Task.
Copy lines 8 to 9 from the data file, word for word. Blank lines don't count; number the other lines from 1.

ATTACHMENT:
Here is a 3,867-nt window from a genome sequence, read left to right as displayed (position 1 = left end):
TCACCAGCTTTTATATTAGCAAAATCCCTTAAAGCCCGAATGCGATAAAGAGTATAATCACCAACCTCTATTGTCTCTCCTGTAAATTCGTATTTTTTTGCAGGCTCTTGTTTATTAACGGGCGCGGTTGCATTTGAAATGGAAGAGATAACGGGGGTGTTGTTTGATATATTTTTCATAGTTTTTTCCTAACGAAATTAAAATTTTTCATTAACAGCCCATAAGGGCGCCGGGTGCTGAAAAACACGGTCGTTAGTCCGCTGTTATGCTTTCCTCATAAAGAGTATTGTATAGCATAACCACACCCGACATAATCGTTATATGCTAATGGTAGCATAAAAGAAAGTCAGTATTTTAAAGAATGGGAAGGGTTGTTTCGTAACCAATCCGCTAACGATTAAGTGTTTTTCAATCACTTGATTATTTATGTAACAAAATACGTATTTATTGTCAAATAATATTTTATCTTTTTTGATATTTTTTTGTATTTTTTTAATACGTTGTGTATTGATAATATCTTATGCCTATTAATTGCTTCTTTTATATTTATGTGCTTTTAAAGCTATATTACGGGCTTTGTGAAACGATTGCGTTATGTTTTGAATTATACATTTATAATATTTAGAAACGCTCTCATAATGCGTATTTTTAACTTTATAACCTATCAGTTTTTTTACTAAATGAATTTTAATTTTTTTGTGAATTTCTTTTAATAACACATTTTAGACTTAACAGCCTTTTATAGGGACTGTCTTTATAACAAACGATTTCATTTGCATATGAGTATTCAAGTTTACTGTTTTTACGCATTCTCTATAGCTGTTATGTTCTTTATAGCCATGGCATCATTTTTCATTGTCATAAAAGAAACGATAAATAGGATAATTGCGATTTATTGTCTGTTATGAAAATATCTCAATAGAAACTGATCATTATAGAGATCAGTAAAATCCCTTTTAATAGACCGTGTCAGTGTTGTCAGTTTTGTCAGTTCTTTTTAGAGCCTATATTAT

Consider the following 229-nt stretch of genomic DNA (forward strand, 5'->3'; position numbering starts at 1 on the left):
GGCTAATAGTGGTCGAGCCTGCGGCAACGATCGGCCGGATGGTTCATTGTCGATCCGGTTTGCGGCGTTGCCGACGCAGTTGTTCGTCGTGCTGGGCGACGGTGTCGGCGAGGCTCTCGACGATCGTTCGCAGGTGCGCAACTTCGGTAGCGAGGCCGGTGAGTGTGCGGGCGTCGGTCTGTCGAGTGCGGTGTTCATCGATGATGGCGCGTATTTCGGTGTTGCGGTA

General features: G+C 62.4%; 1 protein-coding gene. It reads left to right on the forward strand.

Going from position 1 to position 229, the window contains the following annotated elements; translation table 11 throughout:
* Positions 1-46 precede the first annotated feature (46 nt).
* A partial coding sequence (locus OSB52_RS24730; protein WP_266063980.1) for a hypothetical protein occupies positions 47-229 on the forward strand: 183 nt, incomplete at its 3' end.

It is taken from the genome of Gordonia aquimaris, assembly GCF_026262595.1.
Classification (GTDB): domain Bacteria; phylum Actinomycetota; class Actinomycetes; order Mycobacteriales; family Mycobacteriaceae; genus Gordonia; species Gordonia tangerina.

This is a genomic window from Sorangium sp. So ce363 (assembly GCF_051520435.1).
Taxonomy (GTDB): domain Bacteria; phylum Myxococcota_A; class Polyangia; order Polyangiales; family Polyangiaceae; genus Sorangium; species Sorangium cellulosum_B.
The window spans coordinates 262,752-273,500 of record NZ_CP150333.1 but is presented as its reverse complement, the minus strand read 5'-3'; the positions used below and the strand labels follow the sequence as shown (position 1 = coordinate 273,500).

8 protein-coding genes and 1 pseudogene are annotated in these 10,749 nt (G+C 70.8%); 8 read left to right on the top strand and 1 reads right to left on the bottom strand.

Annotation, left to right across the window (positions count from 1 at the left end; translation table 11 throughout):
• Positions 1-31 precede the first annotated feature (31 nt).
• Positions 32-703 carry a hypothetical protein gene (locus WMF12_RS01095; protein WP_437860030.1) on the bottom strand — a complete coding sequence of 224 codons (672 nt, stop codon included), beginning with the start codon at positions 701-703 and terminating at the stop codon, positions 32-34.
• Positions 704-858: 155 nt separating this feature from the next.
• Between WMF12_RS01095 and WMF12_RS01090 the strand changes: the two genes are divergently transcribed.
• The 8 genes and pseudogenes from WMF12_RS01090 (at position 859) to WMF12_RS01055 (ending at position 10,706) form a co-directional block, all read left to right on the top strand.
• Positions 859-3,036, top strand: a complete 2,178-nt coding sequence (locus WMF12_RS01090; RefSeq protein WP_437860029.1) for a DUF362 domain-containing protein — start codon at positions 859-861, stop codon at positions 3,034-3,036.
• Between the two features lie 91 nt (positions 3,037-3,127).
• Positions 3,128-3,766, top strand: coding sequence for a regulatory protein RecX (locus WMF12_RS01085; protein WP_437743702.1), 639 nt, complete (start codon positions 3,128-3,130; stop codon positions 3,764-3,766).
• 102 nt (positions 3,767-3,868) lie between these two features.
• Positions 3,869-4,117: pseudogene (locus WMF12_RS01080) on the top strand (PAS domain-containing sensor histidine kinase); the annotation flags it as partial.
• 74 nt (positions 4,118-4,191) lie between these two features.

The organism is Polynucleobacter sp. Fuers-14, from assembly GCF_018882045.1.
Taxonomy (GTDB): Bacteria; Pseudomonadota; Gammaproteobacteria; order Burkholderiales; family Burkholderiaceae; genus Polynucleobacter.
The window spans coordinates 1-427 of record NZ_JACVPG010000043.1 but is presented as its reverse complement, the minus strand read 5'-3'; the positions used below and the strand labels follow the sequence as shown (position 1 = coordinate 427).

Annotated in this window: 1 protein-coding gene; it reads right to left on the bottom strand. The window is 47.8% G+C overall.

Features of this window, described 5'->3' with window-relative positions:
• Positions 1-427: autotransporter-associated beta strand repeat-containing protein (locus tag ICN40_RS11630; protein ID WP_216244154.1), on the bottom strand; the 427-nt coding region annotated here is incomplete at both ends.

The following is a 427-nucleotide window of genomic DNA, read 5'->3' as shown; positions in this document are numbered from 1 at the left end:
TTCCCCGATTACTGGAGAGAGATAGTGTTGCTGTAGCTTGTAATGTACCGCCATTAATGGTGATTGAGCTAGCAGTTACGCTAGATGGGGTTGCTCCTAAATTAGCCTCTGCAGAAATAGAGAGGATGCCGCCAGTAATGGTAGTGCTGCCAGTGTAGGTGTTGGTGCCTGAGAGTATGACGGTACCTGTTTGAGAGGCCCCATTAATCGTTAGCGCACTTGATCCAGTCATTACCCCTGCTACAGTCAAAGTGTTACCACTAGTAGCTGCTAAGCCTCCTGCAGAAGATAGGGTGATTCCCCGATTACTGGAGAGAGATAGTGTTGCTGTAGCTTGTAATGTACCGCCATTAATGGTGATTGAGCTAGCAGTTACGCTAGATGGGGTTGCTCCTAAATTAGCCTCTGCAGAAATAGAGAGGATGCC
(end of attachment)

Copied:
* A partial coding sequence (locus OSB52_RS24730; protein WP_266063980.1) for a hypothetical protein occupies positions 47-229 on the forward strand: 183 nt, incomplete at its 3' end.

It is taken from the genome of Gordonia aquimaris, assembly GCF_026262595.1.